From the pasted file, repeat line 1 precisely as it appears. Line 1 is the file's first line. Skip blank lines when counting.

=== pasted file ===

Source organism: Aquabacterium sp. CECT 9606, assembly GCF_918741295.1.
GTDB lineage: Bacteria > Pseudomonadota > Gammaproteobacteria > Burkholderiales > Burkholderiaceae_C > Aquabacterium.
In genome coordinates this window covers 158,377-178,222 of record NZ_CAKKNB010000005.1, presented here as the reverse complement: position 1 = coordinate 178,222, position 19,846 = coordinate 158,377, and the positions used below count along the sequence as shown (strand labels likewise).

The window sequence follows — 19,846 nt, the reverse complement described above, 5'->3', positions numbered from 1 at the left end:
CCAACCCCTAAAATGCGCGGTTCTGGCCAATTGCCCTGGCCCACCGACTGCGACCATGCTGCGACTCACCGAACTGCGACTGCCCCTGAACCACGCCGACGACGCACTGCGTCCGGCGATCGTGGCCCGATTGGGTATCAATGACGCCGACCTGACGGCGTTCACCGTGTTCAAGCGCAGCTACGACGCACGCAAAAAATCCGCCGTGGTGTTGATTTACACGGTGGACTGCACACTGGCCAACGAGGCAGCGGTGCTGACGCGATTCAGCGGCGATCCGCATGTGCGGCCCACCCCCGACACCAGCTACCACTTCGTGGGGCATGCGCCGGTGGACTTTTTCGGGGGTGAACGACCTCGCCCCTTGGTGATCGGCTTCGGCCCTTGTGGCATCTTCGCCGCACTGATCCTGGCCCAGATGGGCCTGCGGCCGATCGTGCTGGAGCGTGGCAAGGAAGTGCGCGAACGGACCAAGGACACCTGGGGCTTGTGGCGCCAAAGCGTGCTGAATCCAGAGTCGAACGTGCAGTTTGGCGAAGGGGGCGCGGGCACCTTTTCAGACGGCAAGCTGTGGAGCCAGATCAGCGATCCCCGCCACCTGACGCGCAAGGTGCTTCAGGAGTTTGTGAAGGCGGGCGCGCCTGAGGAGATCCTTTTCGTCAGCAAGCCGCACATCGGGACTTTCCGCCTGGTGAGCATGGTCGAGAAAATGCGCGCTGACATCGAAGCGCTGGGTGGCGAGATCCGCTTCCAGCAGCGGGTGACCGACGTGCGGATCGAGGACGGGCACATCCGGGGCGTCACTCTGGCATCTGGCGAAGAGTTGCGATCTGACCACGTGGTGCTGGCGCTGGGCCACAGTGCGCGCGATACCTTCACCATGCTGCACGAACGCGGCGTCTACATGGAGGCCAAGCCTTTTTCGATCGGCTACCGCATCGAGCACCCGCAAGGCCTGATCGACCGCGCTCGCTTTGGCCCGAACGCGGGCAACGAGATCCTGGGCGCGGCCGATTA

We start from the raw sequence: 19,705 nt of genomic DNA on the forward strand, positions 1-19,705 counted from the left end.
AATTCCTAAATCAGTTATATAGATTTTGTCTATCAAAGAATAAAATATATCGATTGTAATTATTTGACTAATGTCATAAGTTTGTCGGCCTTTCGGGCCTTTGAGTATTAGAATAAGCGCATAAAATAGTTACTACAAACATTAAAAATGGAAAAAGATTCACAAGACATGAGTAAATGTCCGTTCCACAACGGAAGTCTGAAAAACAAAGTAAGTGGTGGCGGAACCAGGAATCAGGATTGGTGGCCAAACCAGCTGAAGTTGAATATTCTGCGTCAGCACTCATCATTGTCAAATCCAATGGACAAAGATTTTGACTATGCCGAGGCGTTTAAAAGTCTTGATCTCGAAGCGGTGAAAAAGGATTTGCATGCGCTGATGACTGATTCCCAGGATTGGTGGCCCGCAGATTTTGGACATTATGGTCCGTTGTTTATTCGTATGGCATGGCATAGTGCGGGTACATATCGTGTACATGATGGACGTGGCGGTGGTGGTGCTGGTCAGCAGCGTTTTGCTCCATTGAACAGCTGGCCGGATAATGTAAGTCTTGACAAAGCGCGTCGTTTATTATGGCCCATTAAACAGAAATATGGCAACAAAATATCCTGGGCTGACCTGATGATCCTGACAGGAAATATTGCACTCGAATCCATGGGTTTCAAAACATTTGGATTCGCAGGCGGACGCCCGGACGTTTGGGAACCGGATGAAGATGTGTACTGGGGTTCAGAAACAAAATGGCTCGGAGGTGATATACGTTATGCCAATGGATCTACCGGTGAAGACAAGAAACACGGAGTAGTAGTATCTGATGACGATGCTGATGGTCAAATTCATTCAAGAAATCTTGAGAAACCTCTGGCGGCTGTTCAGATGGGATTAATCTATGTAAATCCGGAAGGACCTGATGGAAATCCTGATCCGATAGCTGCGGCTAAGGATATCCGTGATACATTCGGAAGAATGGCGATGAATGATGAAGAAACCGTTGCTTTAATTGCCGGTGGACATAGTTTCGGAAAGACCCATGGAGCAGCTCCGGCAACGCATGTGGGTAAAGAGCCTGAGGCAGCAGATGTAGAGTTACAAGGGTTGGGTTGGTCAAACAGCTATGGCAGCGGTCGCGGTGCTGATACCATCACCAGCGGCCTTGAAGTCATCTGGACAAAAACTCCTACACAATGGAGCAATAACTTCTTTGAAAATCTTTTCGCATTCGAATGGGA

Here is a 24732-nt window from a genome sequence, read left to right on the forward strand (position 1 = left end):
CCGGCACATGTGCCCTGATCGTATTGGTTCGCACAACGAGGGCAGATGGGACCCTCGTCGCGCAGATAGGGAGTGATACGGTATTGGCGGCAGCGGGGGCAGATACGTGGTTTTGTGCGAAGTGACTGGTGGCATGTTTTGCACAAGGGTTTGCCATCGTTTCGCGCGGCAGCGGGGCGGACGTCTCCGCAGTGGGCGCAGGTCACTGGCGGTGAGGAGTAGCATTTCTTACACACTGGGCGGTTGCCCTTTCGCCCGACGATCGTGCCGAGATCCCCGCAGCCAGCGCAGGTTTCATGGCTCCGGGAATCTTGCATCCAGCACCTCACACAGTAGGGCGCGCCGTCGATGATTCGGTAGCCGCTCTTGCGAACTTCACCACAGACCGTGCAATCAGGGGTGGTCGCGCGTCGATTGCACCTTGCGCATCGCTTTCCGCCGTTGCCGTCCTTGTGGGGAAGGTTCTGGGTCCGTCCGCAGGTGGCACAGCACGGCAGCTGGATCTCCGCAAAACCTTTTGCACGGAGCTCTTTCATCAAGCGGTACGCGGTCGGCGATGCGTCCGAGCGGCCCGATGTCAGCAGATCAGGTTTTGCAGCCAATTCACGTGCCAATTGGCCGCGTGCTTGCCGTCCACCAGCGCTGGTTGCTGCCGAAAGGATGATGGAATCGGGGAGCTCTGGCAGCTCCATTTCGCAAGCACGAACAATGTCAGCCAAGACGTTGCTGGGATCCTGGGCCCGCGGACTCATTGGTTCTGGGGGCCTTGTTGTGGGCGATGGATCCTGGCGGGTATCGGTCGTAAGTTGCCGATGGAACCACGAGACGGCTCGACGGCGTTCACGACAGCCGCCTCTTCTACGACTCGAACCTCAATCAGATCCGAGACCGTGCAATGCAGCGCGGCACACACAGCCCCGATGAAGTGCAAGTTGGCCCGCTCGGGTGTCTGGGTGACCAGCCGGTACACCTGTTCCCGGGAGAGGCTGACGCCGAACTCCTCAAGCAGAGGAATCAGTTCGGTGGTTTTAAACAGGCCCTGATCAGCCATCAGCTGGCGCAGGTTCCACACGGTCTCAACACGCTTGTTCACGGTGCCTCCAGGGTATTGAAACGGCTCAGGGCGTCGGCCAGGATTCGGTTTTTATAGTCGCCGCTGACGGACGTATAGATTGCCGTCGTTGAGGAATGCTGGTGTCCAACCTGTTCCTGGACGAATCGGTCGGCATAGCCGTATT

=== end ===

Source organism: Aquabacterium sp. CECT 9606, assembly GCF_918741295.1.